1. I discovered my preps were pretty good over the whole Covidiocracy. Showed a few issues, but the preps lasted longer than I thought they would (and I have now built back up to pre-Covidiocracy levels and am working on doubling down on things.)

    One of the issues of having some in an emergency is your safety related to food. Don't cook outside during an extended emergency. Don't, if you can get away with it, cook with your windows open if ermegency-zombies are out there. Keep your waste down. Be discrete. Those who sit outside and grill and look all fat and happy will be the first target of the modern Levellers.

    Other than that, the LDS puts out good planning lists for long-term storage. Seems they seem to like having a year's worth of staples and some luxury items around.

  2. The lockdown here was more personal due to age and we
    managed to go 12 weeks without going near a store. After
    that it is limited to "touchless pickup" or what used to
    be curb service. Even then basic supplies are in good

    At the same time I've been hard on chipmunks, squirrels,
    and chucks that can make a mess of the garden. Must
    practice. It may not be large garden but it gets me
    fresh veggies and greens and give me and excuse to be
    outdoors but not out in public.

    One thing that is important is being flexible and knowing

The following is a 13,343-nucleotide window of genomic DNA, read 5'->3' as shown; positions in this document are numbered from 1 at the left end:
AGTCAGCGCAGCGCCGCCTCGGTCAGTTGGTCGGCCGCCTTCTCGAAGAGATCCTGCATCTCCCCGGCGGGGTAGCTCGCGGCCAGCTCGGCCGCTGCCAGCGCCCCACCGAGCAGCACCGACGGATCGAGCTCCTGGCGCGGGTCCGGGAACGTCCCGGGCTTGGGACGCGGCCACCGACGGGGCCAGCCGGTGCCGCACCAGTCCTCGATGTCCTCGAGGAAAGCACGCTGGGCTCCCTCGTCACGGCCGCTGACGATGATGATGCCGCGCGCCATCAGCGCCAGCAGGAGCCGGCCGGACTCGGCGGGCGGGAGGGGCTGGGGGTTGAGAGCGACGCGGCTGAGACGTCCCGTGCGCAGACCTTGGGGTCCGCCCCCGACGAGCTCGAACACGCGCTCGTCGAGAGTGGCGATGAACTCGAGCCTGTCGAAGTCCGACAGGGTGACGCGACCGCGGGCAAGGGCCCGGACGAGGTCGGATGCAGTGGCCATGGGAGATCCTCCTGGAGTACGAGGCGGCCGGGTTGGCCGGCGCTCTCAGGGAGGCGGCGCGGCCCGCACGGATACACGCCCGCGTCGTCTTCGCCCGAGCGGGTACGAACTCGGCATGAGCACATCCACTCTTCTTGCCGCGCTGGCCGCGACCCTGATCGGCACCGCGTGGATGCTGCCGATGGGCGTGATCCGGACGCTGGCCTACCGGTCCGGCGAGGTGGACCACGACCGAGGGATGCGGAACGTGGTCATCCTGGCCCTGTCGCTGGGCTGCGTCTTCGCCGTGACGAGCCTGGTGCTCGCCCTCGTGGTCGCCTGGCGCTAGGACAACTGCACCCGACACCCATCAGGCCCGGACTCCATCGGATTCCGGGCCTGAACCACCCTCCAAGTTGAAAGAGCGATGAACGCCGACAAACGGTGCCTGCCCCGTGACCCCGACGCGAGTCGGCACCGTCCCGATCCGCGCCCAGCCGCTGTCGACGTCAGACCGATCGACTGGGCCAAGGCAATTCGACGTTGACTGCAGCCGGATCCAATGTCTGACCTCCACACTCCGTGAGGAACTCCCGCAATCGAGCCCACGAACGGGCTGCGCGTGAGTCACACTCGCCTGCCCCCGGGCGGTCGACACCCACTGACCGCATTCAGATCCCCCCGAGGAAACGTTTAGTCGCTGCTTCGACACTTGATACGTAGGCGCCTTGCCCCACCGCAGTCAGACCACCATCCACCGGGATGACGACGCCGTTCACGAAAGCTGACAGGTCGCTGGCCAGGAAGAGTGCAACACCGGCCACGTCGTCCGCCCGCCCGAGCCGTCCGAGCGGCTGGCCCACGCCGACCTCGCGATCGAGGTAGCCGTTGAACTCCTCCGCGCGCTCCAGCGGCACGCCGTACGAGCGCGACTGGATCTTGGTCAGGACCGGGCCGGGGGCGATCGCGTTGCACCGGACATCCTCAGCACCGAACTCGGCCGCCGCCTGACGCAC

how to get what you need through available channels.
    Barter is fair game, if you can give me something I want
    or can use fin exchange for something you need fair dinkum.


    1. Depending on where you live, a decent air rifle could (and may have) added those critters to your larder, thus extending your food supply.

  3. My wife organized group buys for a number of people of emergency supplies. Many told her that when everyone panicked they looked in their basement and calmed down, knowing they were good because Nancy got them the stuff they need.
    I don't really know what we have. She assures me that we're good for months.
    One possible benefit of helping a few others is that it gives more defenders. People might be a bit more concerned with outsiders if OUR resources are at stake rather than YOUR resources.

  4. One thing I will add is…

    Do not talk about what you have to strangers, or really anyone you don't trust 100%

    And especially, don't talk about it on the internet.

    So far, even at the height of the Covid19 panic and the burning cities crisis, our local supply lines have held with only a few intermittent shortages. My wife and I have been topping off our preps a little at a time with every trip to the grocery store.

  5. Good point about an air rifle. A 22 Cal inexpensive GAMO or such air rifle can be a surprisingly effective way to stop a garden destroying critter AND add it to the stew pot. .177 is far less effective in my hunting experience.

    I found the Nitro piston modals a lot quieter than the older springer air rifles. Also very useful to use for firearms instruction both rifle and pistol.

    Where else can you get 500 shots for less than 10 bucks?

  6. the sad truth is.
    every single thing you have will last until just about the end of the time the rifle is pointed at you.
    you and i mean to be the one holding the rifle. OPMMV.
    you and i know what a fallen civilization looks like, 99.9% of the rest have no idea.
    OTGH, nobody makes it out alive.
    One of their books I only read once. Lucifer's Hammer.